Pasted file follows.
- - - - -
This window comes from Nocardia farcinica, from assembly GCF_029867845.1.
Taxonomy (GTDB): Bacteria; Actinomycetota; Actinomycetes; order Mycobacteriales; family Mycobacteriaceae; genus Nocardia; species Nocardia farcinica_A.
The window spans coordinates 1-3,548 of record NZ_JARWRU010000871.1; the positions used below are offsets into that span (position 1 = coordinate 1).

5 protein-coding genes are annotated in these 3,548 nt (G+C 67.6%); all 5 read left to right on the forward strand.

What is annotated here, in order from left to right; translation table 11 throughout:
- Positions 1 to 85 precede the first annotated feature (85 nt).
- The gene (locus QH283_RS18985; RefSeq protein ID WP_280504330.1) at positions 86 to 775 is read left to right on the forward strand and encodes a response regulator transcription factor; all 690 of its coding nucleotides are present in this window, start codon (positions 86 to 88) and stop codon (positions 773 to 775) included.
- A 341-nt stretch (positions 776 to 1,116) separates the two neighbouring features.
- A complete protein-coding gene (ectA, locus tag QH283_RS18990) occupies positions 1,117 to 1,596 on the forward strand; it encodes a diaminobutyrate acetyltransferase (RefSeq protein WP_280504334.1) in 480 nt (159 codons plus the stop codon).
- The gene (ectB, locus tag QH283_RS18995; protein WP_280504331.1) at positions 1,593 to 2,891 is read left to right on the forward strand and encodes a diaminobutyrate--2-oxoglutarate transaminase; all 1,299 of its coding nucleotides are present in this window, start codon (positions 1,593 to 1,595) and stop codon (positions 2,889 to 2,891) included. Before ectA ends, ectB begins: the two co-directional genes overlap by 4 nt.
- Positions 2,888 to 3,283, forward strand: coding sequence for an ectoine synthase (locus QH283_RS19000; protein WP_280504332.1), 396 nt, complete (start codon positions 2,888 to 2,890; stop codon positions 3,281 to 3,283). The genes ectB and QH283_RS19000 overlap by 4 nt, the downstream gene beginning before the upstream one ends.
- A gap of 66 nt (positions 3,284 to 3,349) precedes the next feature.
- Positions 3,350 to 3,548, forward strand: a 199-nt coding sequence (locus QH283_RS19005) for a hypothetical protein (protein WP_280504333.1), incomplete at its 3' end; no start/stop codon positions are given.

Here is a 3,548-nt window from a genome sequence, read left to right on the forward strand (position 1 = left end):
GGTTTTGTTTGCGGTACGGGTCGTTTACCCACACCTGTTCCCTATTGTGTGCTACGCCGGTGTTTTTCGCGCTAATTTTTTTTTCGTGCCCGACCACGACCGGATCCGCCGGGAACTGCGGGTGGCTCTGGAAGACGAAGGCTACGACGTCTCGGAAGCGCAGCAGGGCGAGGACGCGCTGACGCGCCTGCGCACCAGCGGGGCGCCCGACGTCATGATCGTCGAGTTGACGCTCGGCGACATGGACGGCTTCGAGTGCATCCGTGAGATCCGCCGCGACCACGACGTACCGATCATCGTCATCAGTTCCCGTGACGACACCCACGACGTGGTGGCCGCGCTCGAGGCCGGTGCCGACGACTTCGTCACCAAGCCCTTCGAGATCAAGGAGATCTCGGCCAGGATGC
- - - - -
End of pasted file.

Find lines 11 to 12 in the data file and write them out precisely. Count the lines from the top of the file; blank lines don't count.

- Positions 2,888 to 3,283, forward strand: coding sequence for an ectoine synthase (locus QH283_RS19000; protein WP_280504332.1), 396 nt, complete (start codon positions 2,888 to 2,890; stop codon positions 3,281 to 3,283). The genes ectB and QH283_RS19000 overlap by 4 nt, the downstream gene beginning before the upstream one ends.
- A gap of 66 nt (positions 3,284 to 3,349) precedes the next feature.